The extremely open policy the U.S. government has established of toppling Assad in Syria is an open declaration of war against a country that is no enemy of the U.S. and presents no danger to us. We are sending tanks, chemical weapons, guns, ammunition, communications gear and much more to the “Free Syrian Army.” Yet at the same time it is readily admitted by the U.S. government that Al Quaeda is fighting alongside the rebel army. The reporter in a Press TV commentary, Danny Makki, states that there are 14,000 foreign troops in Syria who are fighting the Assad regime and that there is no way to distinguish between the Free Syrian Army and Al Quaeda. Allegations of Syria having been merely suspected of using chemical weapons is offset by the fact that Russia and the UN have clearly documented evidence of the FSA using chemical weapons.
In a genuine civil war, it is a war that represents extreme internal conflict between political factions inside a country by people who are citizens of that country. Makki states that if the U.S. wasn’t supporting the war, there would be no war, no massacres, no use of chemical weapons, no human rights violations. I fail to understand how, in a country whose constitution and Bill of Rights has so clearly established universal standards of individual rights, we can advocate policies and adopt agendas in other countries that are so radically 180 degrees from those we believe in for ourselves. These standards call upon universal rights, even divine rights, not just American rights, for their authority.
This represents an indigestable and grotesque puke upon an American mind that cannot survive it. The lower road becomes the standard for our youth. The young mind seeks justification for its lack of wisdom and ignorance and moral failures, and it justifies them when it sees how its elders behave. And it becomes like an engine you blow too much ether in to get it going. Sooner or later it becomes a bomb. The schizophrenia inherent in the double standard either has to be born and acted out or the person will commit suicide. The lower standard justifies all kinds of moral turpitude and crime. Life is not respected for any intrinsic value when we can openly assassinate people who oppose our policies and resist our imperialism. We teach those who pay attention that democratic process and due process are void of any meaning. And yet our courts go about giving sentences to men who have no respect for law and those empty standards we preach. Our ministers go on preaching to more and more empty seats because no one wants to be reminded how utterly desolate our souls have become. We cannot have any sense of dignity or pride any more because we are Americans. We cannot believe in ourselves. We cannot have any vision of family and home because the double standard sets the stage for a hedonistic life without commitment, without any core ethical foundation, in which what we say does not have to be lived up to. We owe no one nothing and we become self-centered and narcissistic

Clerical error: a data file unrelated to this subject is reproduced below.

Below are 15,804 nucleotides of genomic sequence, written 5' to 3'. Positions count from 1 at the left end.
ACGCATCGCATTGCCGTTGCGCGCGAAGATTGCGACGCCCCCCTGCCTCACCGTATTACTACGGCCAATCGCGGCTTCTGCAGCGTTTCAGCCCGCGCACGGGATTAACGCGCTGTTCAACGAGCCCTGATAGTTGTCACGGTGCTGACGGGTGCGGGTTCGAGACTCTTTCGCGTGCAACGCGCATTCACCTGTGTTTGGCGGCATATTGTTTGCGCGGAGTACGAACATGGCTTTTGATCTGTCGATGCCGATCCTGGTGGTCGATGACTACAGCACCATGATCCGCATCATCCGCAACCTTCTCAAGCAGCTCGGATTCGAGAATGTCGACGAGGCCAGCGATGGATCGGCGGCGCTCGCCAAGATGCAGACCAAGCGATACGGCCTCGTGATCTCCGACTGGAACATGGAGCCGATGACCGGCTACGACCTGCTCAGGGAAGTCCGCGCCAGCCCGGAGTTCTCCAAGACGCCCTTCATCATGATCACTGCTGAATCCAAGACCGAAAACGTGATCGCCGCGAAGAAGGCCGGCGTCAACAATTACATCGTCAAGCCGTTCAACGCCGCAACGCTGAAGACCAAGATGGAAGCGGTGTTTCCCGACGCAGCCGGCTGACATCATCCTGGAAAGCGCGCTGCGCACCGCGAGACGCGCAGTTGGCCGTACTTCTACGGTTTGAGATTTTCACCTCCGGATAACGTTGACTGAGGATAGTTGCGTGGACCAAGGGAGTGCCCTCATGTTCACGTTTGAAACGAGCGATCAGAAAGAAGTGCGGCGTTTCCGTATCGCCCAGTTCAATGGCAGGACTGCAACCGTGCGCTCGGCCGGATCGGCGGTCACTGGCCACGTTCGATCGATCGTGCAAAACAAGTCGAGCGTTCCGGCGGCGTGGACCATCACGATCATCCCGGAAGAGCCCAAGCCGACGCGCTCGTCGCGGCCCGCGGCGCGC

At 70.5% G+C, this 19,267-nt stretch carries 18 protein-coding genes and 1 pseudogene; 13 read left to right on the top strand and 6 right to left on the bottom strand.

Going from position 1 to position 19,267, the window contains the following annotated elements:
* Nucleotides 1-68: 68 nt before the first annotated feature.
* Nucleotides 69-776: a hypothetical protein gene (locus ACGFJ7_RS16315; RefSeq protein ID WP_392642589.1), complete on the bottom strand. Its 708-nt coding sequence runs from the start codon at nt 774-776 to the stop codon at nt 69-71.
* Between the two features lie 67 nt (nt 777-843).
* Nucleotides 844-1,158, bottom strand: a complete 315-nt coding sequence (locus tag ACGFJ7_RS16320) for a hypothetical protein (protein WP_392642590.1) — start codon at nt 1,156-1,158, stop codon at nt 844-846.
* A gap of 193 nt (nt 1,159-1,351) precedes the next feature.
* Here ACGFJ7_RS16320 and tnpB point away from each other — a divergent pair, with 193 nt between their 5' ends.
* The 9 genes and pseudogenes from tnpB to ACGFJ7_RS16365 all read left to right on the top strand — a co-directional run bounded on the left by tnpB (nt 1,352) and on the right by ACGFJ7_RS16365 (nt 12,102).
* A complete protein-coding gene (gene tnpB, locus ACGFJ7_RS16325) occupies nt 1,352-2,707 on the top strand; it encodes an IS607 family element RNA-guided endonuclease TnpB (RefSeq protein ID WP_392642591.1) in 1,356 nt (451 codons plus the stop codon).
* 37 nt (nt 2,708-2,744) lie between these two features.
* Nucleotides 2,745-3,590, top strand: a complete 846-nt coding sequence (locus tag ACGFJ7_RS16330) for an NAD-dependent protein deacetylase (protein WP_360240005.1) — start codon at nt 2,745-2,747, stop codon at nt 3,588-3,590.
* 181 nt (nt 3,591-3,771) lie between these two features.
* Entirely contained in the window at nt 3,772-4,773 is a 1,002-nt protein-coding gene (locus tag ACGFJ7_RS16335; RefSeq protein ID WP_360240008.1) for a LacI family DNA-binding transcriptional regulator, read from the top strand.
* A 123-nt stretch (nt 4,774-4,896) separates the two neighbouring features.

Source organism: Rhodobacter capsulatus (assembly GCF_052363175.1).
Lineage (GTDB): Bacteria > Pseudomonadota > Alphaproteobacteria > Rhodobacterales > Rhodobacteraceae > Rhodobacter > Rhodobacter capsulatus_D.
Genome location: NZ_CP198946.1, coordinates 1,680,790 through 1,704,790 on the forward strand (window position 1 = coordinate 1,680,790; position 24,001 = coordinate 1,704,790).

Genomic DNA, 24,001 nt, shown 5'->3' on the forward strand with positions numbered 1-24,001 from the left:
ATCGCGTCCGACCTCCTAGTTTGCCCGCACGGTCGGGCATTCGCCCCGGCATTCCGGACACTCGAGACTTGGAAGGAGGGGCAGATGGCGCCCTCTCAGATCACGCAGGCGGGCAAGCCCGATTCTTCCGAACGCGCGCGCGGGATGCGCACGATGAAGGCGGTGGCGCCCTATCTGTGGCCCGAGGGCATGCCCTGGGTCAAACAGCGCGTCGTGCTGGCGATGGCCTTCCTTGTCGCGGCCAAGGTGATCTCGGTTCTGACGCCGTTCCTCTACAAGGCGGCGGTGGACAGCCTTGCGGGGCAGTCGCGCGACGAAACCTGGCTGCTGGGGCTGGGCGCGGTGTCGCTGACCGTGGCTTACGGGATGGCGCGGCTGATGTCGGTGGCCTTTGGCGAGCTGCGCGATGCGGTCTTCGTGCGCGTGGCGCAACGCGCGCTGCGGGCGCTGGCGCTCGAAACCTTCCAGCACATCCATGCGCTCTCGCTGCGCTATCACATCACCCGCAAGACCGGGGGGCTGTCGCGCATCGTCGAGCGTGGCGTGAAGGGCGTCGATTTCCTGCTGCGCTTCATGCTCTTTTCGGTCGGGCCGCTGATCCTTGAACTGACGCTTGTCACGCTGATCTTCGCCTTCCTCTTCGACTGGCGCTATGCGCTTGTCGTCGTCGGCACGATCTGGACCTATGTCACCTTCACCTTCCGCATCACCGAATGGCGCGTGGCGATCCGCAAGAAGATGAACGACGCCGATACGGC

Much of our warring seems to be against Islamic countries. Islam certainly has its failures, as represented by Al Quaeda and the Taliban. Yet the Islamic tradition of requiring elders to set the standard has become the most ennobling characteristic of that culture, because wisdom is cultivated, ethics are cultivated, and high standards of treating those who are different with respect, if not embrace, is cultivated. The strength of Islam, one of the fastest growing religions in the world, speaks for itself. If there is any spiritual lesson to be found in this, it is that power ultimately rests in truth, and that the truth is in moral rightness, in human rights, in human dignity, and respect for our fellowmen. Islam has a greater grasp of that truth, it seems, in this global war, a greater right to the gift that that truth bestows upon us. I hope that that strength will some day teach Americans a good lesson.
Paul Barrow is US based writer, activist and founder of a policy group www.unitedprogressives.org.
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